Every Student Needs to "Get Outta Dodge"

This past Friday the school counselor and I took 10 students on a trip to the Arthur Ross Gallery at the University of Pennsylvania.  We've been working on a history project based around the fact that our old building, which stood for 100 years, is being torn down.  (For more on the project, check out our blog.)

The exhibition was of 14 paintings by David Kennedy (who I can't provide a link to since he is fairly unknown), a Scottish immigrant who painted highly detailed watercolors of paintings around Philadelphia.  The 14 paintings featured in the exhibit were all of West Philadelphia, the part of the city in which our students live.  The trip involved a self-guided tour of the paintings, an informal discussion of the works as well as a wonderful and engaging performance and a lively scavenger hunt.  Our students were excited by the paintings and provided thoughtful and intelligent discussion about them.  I was bursting with pride.

While the exhibit was the focus of the trip, our students learned exponentially more just through the experience of leaving the school and leaving the neighborhood.  As we climbed onto the trolley, I was amazed to hear that a few of my students had never taken any of the trolleys, whose tracks snake all over West Philadelphia and which are considered the way to get around this part of the city.  After we left the gallery, we took the students on a walking tour of the Penn campus, which was full of students of all shapes, sizes and colors.  We were able to discuss college with our students in a real way and show them what a college campus looks like. 

The most memorable moment was when a large group of non-English speaking Chinese business people visiting Penn's Wharton School of Business, started snapping pictures of our students as they posed in the Button sculpture outside of Penn's main library.  One of our students went over to the group, who were at that time posing for a group picture with a sign written entirely in Chinese, and asked them where they came from and what the sign said.  Eventually, our students became rock stars, taking photos with the visitors and posing in pictures with them and a statue of Benjamin Franklin.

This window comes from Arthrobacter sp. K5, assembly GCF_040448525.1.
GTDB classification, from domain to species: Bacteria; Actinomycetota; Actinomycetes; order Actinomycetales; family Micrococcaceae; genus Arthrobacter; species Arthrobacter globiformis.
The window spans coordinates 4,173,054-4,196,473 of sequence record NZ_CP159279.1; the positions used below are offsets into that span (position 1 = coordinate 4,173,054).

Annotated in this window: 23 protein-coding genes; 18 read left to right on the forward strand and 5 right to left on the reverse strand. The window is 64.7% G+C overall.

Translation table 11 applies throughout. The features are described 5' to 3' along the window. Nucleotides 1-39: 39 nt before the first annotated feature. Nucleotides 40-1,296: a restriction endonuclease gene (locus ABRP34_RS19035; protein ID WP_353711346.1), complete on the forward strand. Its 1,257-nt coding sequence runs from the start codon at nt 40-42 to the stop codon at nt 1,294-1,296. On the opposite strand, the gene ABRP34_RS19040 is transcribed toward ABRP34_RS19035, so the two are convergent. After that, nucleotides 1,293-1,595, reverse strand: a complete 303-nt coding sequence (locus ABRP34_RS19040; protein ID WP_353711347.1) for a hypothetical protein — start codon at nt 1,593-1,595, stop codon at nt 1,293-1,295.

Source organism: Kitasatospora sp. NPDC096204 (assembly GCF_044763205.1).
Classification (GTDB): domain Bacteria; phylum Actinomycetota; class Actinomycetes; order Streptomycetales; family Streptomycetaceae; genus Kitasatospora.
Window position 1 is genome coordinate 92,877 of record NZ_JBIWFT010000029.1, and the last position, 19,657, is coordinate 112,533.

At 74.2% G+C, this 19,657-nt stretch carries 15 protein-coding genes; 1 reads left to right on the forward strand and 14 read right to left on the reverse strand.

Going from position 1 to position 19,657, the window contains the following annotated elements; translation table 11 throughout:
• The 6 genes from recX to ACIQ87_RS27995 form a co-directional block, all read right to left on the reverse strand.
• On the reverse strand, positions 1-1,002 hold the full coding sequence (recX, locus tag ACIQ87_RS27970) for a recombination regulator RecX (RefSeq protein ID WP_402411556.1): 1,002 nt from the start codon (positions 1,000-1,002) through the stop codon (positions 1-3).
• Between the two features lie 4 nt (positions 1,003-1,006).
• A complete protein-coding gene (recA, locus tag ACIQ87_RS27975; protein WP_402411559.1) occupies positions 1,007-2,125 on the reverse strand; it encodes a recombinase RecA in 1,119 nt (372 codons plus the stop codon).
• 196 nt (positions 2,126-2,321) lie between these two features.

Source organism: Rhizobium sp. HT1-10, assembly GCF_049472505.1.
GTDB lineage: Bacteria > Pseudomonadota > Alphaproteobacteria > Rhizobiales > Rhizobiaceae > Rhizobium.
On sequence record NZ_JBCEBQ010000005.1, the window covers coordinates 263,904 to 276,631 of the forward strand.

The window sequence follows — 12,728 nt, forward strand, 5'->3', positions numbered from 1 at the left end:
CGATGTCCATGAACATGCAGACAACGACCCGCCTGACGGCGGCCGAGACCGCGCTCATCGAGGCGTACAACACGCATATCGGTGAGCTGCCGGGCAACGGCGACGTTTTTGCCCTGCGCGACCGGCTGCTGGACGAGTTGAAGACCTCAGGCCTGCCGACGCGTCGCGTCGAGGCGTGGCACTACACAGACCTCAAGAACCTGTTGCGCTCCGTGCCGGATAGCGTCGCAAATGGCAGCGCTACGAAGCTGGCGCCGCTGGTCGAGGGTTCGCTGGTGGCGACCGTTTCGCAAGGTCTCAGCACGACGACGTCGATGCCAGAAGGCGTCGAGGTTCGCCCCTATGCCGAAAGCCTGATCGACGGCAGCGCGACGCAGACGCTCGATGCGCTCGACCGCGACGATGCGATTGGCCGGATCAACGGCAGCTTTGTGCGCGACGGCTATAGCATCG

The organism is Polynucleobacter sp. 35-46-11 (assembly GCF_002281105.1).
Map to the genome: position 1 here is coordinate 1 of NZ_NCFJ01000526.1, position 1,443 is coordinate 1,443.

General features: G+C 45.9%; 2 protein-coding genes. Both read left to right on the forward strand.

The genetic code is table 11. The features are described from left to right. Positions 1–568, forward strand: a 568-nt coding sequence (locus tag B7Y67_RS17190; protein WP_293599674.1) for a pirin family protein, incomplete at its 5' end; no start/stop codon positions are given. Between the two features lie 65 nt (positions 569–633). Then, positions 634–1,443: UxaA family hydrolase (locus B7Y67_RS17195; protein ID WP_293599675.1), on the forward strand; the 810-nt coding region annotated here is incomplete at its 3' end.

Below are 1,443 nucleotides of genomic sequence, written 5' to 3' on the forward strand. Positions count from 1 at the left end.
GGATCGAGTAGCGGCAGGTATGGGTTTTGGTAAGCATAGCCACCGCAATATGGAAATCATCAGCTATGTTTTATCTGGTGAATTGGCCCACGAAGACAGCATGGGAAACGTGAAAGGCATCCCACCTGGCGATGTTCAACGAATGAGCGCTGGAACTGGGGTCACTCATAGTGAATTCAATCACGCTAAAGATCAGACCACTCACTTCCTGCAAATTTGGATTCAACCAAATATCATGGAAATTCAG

Afterward, as we searched for help finding the entrance to the Westbound trolley, one of my students saw an Asian person and said, "They don't speak English."  I had to explain that people of all races and backgrounds speak English and that we couldn't just assume that they don't speak English because of the way they look.  In fact, I added, many people in other countries learn English from a young age even if they've never been to the United States.

Sitting on the trolley ride back to the school, we sunk into the chairs--it had been a long day!  I was sitting next to an older gentleman who, seeing that I was a teacher, began to tell me about the volunteer work he does with children, pulling a beautiful ceramic masquerade mask he had bought for the children from a bag on his lap.  He also began to tell me about his experiences in the hills of India while he was deployed there.  As I wished him well and stepped off the trolley I realized that I, too, had learned something on this trip: You never know what people's stories are and where they've been or what they've seen.

While the counselor and I slightly regretted letting our students jump into pictures with complete strangers, we agreed that it was a great experience for them to have a positive interaction with people who don't look like them and who don't even speak English.  The Chinese visitors, we agreed, may have never spoken or interacted with an African-American before, so our students made a positive impression for them to take back to China with them.

If we isolate our students in a classroom and limit their trips to closed in places, we limit their learning experience.  Very few of our classes go on trips--mostly due to 'behavior issues'--but our students are the kind of population that need this kind of experience the most.  Many children in urban neighborhoods don't get to venture outside their neighborhood or outside of their comfort zone.  Perhaps that means that we, as educators, need to step outside our own comfort zones to give our students a meaningful experience.


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